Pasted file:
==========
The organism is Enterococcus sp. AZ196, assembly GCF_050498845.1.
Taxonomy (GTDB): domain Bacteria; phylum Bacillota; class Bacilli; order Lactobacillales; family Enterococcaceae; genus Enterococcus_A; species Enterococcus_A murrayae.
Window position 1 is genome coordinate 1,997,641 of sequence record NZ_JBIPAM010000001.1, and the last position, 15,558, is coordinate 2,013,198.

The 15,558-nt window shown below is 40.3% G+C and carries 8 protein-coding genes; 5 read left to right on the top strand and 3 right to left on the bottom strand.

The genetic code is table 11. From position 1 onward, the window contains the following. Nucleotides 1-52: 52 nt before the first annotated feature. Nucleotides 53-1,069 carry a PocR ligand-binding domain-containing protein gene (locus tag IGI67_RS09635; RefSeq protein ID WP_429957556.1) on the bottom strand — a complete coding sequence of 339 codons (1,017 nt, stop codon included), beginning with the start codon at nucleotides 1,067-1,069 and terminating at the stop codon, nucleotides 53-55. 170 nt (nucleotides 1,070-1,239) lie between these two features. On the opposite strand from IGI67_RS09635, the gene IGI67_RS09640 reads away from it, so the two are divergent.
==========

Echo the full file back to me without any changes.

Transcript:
The organism is Enterococcus sp. AZ196, assembly GCF_050498845.1.
Taxonomy (GTDB): domain Bacteria; phylum Bacillota; class Bacilli; order Lactobacillales; family Enterococcaceae; genus Enterococcus_A; species Enterococcus_A murrayae.
Window position 1 is genome coordinate 1,997,641 of sequence record NZ_JBIPAM010000001.1, and the last position, 15,558, is coordinate 2,013,198.

The 15,558-nt window shown below is 40.3% G+C and carries 8 protein-coding genes; 5 read left to right on the top strand and 3 right to left on the bottom strand.

The genetic code is table 11. From position 1 onward, the window contains the following. Nucleotides 1-52: 52 nt before the first annotated feature. Nucleotides 53-1,069 carry a PocR ligand-binding domain-containing protein gene (locus tag IGI67_RS09635; RefSeq protein ID WP_429957556.1) on the bottom strand — a complete coding sequence of 339 codons (1,017 nt, stop codon included), beginning with the start codon at nucleotides 1,067-1,069 and terminating at the stop codon, nucleotides 53-55. 170 nt (nucleotides 1,070-1,239) lie between these two features. On the opposite strand from IGI67_RS09635, the gene IGI67_RS09640 reads away from it, so the two are divergent.